Applied Haskell by Michael Snoyman

Applied Haskell

Michael Snoyman

Introduction

In this training session, we will cover modern Haskell programming best practices, with an emphasis on creating real world, production-ready applications. This will include program structure, recommended libraries, and tooling configuration. The techniques will be relevant to most programming domains, including network programming, concurrent applications, and data science. Familiarity with Haskell syntax and basic programming ability is assumed, and ample Q&A sections will be available.

Relevancy

Many developers are at a point where they are somewhat familiar with the syntax and features of the Haskell programming language, but struggle using this knowledge to build real-world, production applications. Building real-world software requires more than just familiarity with the language — it requires knowledge of how to structure large-scale Haskell programs, how to use the best libraries in the vast Haskell ecosystem to solve the problems of modern application development, and how to setup and configure tooling.

This course takes Haskell developers from being able to write toy programs and Haskell snippets, to knowing how to structure and develop complex, real-world applications that compete with the best of what imperative and OOP have to offer, but with faster time-to-market and fewer bugs.

Benefits

After attending this workshop, attendees will be able to build commercial-grade applications in Haskell, confident they are structuring programs in a scalable way, and leveraging well-supported, production-ready, high-performant Haskell libraries. Furthermore, attendees will have the skills and knowledge to continue advancing their Haskell skills from available online material.

Companies who wish to train their Haskell developers on best practices for building commercial software (quickly and with fewer bugs) are encouraged to send their teams to this workshop.

Concepts & Skills

Attendees will learn the following concepts:

  • Monadic effects & MTL

  • Non-strict evaluation, strictness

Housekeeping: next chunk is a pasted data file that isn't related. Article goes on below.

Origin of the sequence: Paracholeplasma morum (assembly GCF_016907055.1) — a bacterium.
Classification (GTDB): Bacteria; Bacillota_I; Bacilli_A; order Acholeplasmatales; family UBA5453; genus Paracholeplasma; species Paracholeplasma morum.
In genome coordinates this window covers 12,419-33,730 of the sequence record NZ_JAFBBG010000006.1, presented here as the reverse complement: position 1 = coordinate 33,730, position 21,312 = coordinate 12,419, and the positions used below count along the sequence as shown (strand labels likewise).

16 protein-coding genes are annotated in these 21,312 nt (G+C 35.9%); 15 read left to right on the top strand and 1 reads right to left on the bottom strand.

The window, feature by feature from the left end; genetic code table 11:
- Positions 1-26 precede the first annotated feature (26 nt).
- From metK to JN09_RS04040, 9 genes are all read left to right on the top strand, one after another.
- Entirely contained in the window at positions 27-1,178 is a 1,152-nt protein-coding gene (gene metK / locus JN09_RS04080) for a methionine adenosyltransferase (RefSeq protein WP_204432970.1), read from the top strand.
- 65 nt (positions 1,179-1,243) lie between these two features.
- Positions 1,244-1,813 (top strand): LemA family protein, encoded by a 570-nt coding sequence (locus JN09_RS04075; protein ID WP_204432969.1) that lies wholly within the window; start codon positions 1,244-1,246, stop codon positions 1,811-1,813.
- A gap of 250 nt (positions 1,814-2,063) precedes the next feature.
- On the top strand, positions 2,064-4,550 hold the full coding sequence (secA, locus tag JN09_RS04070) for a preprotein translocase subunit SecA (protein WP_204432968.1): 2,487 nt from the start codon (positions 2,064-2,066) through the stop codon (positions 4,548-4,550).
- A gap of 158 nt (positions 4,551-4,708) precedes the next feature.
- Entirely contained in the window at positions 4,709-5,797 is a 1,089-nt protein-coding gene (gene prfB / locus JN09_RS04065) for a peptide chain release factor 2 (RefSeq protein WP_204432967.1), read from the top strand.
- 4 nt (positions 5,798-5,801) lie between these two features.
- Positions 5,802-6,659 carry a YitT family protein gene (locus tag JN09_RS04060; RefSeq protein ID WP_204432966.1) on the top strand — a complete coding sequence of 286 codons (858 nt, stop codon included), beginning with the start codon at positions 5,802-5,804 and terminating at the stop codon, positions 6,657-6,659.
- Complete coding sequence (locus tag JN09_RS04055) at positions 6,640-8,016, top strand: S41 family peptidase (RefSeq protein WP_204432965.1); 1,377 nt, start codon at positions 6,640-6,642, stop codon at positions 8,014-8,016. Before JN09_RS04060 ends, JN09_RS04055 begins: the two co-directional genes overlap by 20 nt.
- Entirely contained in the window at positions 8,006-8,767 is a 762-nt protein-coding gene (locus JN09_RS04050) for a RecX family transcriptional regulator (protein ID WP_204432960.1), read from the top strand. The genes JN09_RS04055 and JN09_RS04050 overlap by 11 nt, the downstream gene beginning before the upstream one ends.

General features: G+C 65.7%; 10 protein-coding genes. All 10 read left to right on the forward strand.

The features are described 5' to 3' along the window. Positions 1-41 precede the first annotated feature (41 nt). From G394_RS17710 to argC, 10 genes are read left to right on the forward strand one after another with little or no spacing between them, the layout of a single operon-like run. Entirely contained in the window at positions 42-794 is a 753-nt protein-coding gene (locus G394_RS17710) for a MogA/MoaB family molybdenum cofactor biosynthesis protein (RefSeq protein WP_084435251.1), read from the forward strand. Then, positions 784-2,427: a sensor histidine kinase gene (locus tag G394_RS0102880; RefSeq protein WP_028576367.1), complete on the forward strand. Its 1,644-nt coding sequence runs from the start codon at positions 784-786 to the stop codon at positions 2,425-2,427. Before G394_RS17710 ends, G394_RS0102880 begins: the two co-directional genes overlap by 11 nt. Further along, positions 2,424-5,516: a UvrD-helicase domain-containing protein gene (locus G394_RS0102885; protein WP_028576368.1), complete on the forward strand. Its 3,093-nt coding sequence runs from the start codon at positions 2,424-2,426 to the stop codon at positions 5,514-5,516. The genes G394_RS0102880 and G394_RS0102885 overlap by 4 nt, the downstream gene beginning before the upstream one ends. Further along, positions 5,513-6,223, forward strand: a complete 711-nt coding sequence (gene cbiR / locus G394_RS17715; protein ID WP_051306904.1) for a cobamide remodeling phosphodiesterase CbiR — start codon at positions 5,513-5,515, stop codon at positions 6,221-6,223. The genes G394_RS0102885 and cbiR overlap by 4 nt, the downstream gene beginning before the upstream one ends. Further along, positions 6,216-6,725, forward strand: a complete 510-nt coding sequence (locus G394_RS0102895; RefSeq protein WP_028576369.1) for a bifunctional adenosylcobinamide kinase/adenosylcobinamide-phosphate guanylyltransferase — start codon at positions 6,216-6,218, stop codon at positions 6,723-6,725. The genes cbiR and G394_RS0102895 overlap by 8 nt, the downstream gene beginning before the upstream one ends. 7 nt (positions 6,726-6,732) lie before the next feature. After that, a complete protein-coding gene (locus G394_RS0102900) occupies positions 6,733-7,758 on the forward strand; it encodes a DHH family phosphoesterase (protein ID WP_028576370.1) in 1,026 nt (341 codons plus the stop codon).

• Debugging, profiling, and optimizing

  • Structure of Haskell programs

  • Structure of Haskell libraries

  • Design patterns for Haskell

  • Performance "gotchas"

  • Best practices for type classes, MTL, Free, IO, non-strictness, strictness, etc.

Attendees will learn the following skills:

  • How to understand evaluation of Haskell code

  • How to use common Haskell data structures

  • How to write test suites

  • How to use MTL to compose different monadic effects

  • How to detect and fix time and space leaks caused by laziness

  • How to read, understand, and use libraries

  • How to debug, profile, and optimize Haskell programs

  • How to write concurrent applications

  • How to introduce strictness to increase performance

  • How to use streaming libraries like Conduit for high-performance processing

  • How to structure Haskell programs and libraries

  • How to select and evaluate Haskell libraries

Prerequisites

This course assumes prior knowledge of basic programming in Haskell. You should ensure that you are comfortable with the following topics to maximize your takeaway from this course:

  • ADTs

  • Type classes

  • Functor/Applicative/Monad

  • Folds

  • Basic understanding of laziness and Haskell’s evaluation model

  • Basic usage of Stack (see https://haskell-lang.org/get-started)

If you would like to brush up on any topics, the book Haskell Programming from First Principles is highly recommended.

Course Outline

  • Tooling overview

    • Build tools

    • Project configuration

    • Library discovery

    • Online resources

  • Strictness, laziness, and evaluation of Haskell code

  • Data structures

    • ByteString

    • Text

    • Vector

    • Map/HashMap

    • Set/HashSet

  • Monad transformers

    • Basic transformers

    • MTL

    • MonadUnliftIO

    • RIO

  • Exceptions

  • Mutable variables

    • IORef

    • MVar

    • STM

  • Concurrent programming

  • Testing (hspec)

  • Profiling

  • Best practices advice

Optional topics, depending on time:

  • External processes

  • Streaming data (conduit)

  • HTTP requests

  • Data formats: JSON, YAML

  • Web services (Warp)

  • Primitive Haskell

  • Covariance and contravariance

Instructor Bio

Michael Snoyman is the founder and lead developer of multiple Haskell open source projects, including Yesod, Conduit, Stack, and Stackage. His main interests are creating developer-friendly, high performance libraries that minimize bugs. Michael is VP of Engineering at FP Complete, where he focuses on using Haskell and modern devops to help projects make it to market faster and with fewer bugs.